It is easy to avoid uncertainties regarding service costs. The content of the services must be the subject of clear agreements between the tenant and the owner. This means that all parties involved must be clear organizationally, contractually and financially. From an organizational point of view, it is important to agree on how to draw up the final declaration, how long it should be made available to the tenant and how it should be approved. By contract, it is important to know what are the “deliveries and services”, for what quality and how often. Tenants can now make a well-made decision about the content and quality that are important to the business. The service fee is shown separately in the rental agreement. However, this is a non-exhaustive list. As a result, the calculation of costs in the lease is limited to an estimate of costs. For the tenant, it is therefore not clear, for the duration of the lease, what is the exact cost of a statement. Unlike housing, there is no specific legislation on service costs for office rents. There are therefore regular discussions between the tenant and the lessor about the service fee, for example on the amount of the service fee or the late final statement.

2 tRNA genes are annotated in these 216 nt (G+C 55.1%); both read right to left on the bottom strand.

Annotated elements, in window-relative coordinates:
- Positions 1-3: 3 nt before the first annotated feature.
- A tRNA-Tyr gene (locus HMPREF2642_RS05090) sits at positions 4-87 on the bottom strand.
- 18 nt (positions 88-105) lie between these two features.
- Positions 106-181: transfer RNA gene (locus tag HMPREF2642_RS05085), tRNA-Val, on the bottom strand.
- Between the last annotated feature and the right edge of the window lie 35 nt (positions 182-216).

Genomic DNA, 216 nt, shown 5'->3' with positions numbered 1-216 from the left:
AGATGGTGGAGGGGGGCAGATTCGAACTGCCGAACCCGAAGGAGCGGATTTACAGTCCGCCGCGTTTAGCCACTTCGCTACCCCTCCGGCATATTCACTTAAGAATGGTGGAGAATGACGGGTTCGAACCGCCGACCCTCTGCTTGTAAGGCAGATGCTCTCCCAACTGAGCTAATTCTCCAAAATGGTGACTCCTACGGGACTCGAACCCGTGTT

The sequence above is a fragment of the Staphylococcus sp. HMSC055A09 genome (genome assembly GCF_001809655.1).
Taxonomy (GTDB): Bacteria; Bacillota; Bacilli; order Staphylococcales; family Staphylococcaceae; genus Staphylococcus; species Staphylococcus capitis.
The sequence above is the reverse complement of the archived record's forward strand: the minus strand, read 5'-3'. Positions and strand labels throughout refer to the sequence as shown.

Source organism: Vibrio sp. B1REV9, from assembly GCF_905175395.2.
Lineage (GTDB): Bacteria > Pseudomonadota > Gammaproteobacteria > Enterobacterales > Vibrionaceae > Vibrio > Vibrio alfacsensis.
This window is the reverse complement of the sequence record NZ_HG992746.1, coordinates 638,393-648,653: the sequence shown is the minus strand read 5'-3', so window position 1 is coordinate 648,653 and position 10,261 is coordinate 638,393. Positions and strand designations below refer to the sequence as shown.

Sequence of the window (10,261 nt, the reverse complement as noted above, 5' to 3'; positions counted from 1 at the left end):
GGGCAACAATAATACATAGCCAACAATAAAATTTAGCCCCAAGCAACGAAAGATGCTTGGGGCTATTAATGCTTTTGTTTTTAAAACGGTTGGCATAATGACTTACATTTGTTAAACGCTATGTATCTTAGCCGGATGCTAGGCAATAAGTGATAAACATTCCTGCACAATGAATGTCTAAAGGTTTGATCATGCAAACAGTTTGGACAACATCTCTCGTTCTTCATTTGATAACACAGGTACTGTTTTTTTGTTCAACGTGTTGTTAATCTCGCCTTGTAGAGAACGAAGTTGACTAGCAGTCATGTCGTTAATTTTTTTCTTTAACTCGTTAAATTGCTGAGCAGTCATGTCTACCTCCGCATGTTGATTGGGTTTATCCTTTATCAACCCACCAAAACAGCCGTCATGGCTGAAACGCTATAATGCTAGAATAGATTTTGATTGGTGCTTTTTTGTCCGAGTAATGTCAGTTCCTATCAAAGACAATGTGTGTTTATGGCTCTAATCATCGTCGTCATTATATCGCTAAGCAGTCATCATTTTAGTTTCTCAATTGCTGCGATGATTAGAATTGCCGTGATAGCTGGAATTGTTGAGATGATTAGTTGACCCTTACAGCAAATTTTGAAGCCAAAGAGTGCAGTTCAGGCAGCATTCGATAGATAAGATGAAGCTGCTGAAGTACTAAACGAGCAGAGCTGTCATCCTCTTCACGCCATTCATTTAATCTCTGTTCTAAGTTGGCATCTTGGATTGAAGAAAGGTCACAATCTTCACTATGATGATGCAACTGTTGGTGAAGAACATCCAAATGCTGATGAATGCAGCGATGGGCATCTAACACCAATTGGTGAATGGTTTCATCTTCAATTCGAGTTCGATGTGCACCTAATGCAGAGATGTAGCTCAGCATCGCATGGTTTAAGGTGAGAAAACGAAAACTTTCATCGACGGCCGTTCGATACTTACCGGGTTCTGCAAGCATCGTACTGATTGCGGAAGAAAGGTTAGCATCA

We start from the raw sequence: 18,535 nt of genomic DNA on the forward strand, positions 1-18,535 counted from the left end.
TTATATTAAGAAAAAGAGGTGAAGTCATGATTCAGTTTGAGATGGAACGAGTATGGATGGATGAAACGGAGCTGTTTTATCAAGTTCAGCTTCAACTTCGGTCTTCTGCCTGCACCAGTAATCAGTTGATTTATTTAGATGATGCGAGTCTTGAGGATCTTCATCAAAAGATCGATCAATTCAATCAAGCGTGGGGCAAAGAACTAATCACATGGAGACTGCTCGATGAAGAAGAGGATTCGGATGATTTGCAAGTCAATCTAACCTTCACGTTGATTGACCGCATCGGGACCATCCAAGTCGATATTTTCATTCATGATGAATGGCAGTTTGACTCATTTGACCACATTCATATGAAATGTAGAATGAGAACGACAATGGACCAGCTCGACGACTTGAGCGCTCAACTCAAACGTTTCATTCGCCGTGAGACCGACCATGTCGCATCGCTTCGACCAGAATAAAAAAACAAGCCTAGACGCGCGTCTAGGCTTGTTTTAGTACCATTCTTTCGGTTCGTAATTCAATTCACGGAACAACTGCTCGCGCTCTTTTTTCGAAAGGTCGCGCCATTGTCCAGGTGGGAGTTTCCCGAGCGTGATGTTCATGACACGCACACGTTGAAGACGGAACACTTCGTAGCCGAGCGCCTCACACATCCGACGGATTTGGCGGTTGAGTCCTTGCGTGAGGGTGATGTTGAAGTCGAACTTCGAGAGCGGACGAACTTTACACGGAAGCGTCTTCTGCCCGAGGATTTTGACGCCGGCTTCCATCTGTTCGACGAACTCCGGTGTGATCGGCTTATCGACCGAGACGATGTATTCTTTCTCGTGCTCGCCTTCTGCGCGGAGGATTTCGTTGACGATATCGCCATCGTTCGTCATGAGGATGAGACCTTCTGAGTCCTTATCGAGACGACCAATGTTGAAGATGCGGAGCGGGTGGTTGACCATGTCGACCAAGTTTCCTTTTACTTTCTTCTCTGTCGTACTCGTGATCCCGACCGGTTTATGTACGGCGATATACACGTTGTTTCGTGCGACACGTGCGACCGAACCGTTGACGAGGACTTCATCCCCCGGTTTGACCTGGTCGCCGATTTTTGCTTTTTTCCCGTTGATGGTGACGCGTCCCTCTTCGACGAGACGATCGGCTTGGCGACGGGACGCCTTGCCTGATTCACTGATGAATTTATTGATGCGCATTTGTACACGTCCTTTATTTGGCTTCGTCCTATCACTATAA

In the absence of legislation, it is important that the parties correctly define the elements included in the service fee in order to avoid any further discussion of the costs that may be charged. Service fees may increase or decrease indefinitely, but the owner can only recover reasonable fees. You have the right to go to court to challenge service charges that you deem inappropriate. Paying a fixed fee is the most convenient solution, as there is nothing more to do afterwards. You just need to make sure that the fee is not excessive compared to the actual costs. The tax on the collection of household waste must also be included in the forfeiture, your landlord can not recover them separately. You and your landlord have the right to ask the court if a proposed tax or tax is appropriate. However, the law does not define what is “reasonable.” The court reviews the evidence presented and then makes a decision in the case. As a general rule, a homeowner does not have to keep costs to a minimum. However, the law states that service rates must be “reasonable” and that, where the costs relate to work or services, the work or services must have an appropriate standard.
As the buildings and properties we own and manage are all different, the amounts charged to residents in different buildings are also. Not all services are paid through your service fee….